Stinson gained induction with such legendary figures as Al Leiter, the former Yankee and Mets All-Star hurler who once struck out an unbelievable 32 batters in one game for Central Regional High School back in 1984, Milt Wagner, the Camden basketball star who was a key figure in Louisville’s NCAA championship of 1985, Ron “Itchy” Smith, another Camden High School basketball superstar, the late Dr. David Sime, the Fair Lawn track and field Olympian, and John Millar, the legendary soccer coach from Kearny High School.

Stinson remembered his first year of being a head coach at Hoboken. It was 1977 and the district was still reeling from the teacher’s strike. He took over the program and guided the Red Wings to a 2-6-1 record. That’s not exactly Hall of Fame material.

“I didn’t know if kids wanted to play football back then,” Stinson said. “But that season was certainly a motivating factor to get better. We didn’t exactly start out great, but we ended up getting greater appreciation.”

Three years later, Stinson won the first of his six NJSIAA state championships and the rest, as they say, was history.

“We beat some good teams along the way,” Stinson said. “It’s certainly not a bad way to end the career. I was happy to get this award. This is the true Hall of Fame, the real one that is statewide. The others I’ve received are nice, but this one stands out.”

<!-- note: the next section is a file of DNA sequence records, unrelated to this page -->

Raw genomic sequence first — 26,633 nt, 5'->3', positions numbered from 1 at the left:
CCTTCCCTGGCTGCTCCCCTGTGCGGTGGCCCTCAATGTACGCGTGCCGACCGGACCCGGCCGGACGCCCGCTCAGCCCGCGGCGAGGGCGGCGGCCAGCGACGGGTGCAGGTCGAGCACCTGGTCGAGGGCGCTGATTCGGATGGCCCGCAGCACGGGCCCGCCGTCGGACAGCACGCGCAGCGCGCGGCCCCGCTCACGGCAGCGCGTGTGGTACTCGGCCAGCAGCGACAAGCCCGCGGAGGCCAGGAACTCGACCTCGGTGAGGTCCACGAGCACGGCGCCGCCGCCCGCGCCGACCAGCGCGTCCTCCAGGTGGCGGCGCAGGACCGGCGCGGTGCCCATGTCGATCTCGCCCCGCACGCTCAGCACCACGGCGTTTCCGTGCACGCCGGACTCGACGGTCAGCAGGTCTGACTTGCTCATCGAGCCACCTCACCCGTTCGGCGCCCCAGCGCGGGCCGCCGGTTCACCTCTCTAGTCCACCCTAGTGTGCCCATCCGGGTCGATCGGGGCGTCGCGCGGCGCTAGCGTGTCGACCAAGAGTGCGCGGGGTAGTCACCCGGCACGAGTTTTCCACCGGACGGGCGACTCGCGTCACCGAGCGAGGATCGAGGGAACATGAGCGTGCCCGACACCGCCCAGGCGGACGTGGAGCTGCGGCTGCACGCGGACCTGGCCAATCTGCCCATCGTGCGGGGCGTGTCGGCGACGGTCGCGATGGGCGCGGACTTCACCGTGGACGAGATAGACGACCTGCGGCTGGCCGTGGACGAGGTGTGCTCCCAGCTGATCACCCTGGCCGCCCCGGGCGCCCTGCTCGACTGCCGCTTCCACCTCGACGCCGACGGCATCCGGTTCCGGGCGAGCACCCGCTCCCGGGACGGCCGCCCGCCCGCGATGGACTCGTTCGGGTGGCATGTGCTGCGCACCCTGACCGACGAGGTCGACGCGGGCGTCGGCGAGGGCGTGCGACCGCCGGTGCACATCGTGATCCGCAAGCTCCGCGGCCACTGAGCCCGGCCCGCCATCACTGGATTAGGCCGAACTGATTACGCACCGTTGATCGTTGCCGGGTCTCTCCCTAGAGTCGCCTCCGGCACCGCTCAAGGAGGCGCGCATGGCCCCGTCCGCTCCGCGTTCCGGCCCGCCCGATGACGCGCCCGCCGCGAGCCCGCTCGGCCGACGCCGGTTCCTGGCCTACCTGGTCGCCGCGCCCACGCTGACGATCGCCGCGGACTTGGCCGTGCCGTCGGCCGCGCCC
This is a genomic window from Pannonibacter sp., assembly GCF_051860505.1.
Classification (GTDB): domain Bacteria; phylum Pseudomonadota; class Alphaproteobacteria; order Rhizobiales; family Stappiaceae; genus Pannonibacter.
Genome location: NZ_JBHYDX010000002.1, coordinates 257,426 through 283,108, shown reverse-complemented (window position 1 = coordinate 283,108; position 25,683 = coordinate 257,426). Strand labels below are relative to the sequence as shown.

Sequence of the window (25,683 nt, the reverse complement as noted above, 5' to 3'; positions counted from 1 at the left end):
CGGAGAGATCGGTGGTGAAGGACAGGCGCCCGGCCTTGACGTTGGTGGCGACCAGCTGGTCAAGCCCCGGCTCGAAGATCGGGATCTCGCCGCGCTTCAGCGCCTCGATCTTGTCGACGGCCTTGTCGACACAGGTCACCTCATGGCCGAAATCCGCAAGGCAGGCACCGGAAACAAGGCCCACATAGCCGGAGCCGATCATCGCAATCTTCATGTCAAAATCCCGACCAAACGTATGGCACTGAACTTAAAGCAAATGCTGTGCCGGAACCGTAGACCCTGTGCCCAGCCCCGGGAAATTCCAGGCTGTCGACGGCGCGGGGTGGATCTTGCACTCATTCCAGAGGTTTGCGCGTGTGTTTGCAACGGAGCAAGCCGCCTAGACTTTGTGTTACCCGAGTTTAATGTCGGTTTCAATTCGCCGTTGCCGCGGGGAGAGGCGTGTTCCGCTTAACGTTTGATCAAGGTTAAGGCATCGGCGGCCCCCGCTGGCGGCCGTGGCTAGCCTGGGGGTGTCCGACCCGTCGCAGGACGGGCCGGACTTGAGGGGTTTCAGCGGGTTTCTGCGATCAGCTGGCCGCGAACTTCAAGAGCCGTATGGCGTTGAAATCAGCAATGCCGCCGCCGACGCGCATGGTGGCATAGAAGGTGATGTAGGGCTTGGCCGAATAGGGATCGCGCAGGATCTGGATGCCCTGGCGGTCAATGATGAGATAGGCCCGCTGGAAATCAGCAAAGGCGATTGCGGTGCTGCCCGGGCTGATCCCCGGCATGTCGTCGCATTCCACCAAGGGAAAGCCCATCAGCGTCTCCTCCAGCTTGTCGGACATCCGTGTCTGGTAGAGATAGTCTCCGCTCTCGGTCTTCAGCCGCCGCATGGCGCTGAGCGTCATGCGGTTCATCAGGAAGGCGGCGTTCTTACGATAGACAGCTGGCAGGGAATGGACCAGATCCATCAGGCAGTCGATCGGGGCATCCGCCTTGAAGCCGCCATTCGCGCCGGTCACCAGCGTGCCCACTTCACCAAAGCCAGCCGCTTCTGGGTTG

As well it should. Of all the inductees going back to the initial Class of 1996, only 11 hailed from Hudson County. That says it all…

Probably the biggest surprise of the recent Cutter Classic wrestling tournament over the weekend was the performance of Secaucus 220-pounder Saummy Duran.

Duran entered the tourney as the No. 3 seed in his bracket, but advanced to the finals with wins over Patrick Brand of Fair Lawn (a pin in 4:36) in the quarterfinals and a 6-4 overtime decision over Andreas Harilau of River Dell in the semifinals.

Duran’s dream tourney ended with a defeat to top seeded Mike Urgiles of New Milford in the finals, but for someone who has only been wrestling since he was a sophomore, the strong outing in the season-opening tourney had to open some eyes.

“I’ve been working my butt off for this,” said Duran, who lost twice in the tournament the last two years. “My coach [Ed Roesing] told me that I could do it.”

“I’ve been coaching him in football and I thought he had what it takes to be a wrestler, so I encouraged him to come out,” Roesing said. “His work ethic is a cut above everyone. He works as hard as anyone I’ve ever coached. He takes charge out there. He cares about everyone. He set his mind this year at this tournament to do something special.”

The Secaucus coaching staff is comprised of Ed Roesing and younger brother Sean. Sister Cory is the head volleyball coach. It’s a family that definitely gives back.

The strong performance has to help Duran for the rest of the season.

“I was confident coming in, but I am more confident now,” Duran said. “Coach said I was going to make it to the finals and I did it. I think I’m starting to realize what he was talking about. I think I can hang now with anyone.” – Jim Hague

Jim Hague can be reached via e-mail at OGSMAR@aol.com